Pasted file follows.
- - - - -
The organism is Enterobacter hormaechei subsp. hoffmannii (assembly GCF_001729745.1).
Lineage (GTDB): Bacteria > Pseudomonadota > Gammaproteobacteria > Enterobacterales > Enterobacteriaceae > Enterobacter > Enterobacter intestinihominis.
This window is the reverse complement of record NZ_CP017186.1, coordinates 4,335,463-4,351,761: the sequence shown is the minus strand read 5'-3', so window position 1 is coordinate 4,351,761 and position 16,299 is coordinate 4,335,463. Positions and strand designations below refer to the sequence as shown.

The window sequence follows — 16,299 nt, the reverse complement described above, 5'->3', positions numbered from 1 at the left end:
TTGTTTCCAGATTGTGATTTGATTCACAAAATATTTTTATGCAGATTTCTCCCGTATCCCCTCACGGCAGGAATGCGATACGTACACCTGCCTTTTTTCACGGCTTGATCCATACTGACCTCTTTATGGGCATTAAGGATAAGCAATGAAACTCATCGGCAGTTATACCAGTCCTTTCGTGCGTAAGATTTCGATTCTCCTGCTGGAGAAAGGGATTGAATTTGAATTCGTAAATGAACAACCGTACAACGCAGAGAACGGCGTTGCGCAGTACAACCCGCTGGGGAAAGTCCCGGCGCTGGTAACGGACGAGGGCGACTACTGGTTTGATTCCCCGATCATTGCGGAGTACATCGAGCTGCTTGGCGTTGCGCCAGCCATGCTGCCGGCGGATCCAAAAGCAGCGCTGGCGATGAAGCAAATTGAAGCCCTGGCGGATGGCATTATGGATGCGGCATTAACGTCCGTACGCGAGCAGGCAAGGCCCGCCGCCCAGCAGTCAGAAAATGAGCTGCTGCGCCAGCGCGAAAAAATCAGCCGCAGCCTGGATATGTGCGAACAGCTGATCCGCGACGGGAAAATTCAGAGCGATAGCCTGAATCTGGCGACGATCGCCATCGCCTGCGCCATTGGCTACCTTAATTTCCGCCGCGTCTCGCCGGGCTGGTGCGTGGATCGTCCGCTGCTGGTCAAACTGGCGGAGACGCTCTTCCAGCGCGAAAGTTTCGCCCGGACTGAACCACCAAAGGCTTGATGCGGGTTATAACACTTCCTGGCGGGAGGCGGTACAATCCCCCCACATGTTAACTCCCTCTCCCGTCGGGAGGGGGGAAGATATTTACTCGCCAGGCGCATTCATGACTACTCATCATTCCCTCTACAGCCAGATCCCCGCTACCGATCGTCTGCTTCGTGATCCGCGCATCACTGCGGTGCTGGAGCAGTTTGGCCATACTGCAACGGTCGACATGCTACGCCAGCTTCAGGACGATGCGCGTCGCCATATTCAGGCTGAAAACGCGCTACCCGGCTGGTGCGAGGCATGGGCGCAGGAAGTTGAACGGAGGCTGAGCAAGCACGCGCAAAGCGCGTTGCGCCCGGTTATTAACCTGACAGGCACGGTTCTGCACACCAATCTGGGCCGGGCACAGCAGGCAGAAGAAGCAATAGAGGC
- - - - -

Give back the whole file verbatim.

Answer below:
The organism is Enterobacter hormaechei subsp. hoffmannii (assembly GCF_001729745.1).
Lineage (GTDB): Bacteria > Pseudomonadota > Gammaproteobacteria > Enterobacterales > Enterobacteriaceae > Enterobacter > Enterobacter intestinihominis.
This window is the reverse complement of record NZ_CP017186.1, coordinates 4,335,463-4,351,761: the sequence shown is the minus strand read 5'-3', so window position 1 is coordinate 4,351,761 and position 16,299 is coordinate 4,335,463. Positions and strand designations below refer to the sequence as shown.

The window sequence follows — 16,299 nt, the reverse complement described above, 5'->3', positions numbered from 1 at the left end:
TTGTTTCCAGATTGTGATTTGATTCACAAAATATTTTTATGCAGATTTCTCCCGTATCCCCTCACGGCAGGAATGCGATACGTACACCTGCCTTTTTTCACGGCTTGATCCATACTGACCTCTTTATGGGCATTAAGGATAAGCAATGAAACTCATCGGCAGTTATACCAGTCCTTTCGTGCGTAAGATTTCGATTCTCCTGCTGGAGAAAGGGATTGAATTTGAATTCGTAAATGAACAACCGTACAACGCAGAGAACGGCGTTGCGCAGTACAACCCGCTGGGGAAAGTCCCGGCGCTGGTAACGGACGAGGGCGACTACTGGTTTGATTCCCCGATCATTGCGGAGTACATCGAGCTGCTTGGCGTTGCGCCAGCCATGCTGCCGGCGGATCCAAAAGCAGCGCTGGCGATGAAGCAAATTGAAGCCCTGGCGGATGGCATTATGGATGCGGCATTAACGTCCGTACGCGAGCAGGCAAGGCCCGCCGCCCAGCAGTCAGAAAATGAGCTGCTGCGCCAGCGCGAAAAAATCAGCCGCAGCCTGGATATGTGCGAACAGCTGATCCGCGACGGGAAAATTCAGAGCGATAGCCTGAATCTGGCGACGATCGCCATCGCCTGCGCCATTGGCTACCTTAATTTCCGCCGCGTCTCGCCGGGCTGGTGCGTGGATCGTCCGCTGCTGGTCAAACTGGCGGAGACGCTCTTCCAGCGCGAAAGTTTCGCCCGGACTGAACCACCAAAGGCTTGATGCGGGTTATAACACTTCCTGGCGGGAGGCGGTACAATCCCCCCACATGTTAACTCCCTCTCCCGTCGGGAGGGGGGAAGATATTTACTCGCCAGGCGCATTCATGACTACTCATCATTCCCTCTACAGCCAGATCCCCGCTACCGATCGTCTGCTTCGTGATCCGCGCATCACTGCGGTGCTGGAGCAGTTTGGCCATACTGCAACGGTCGACATGCTACGCCAGCTTCAGGACGATGCGCGTCGCCATATTCAGGCTGAAAACGCGCTACCCGGCTGGTGCGAGGCATGGGCGCAGGAAGTTGAACGGAGGCTGAGCAAGCACGCGCAAAGCGCGTTGCGCCCGGTTATTAACCTGACAGGCACGGTTCTGCACACCAATCTGGGCCGGGCACAGCAGGCAGAAGAAGCAATAGAGGC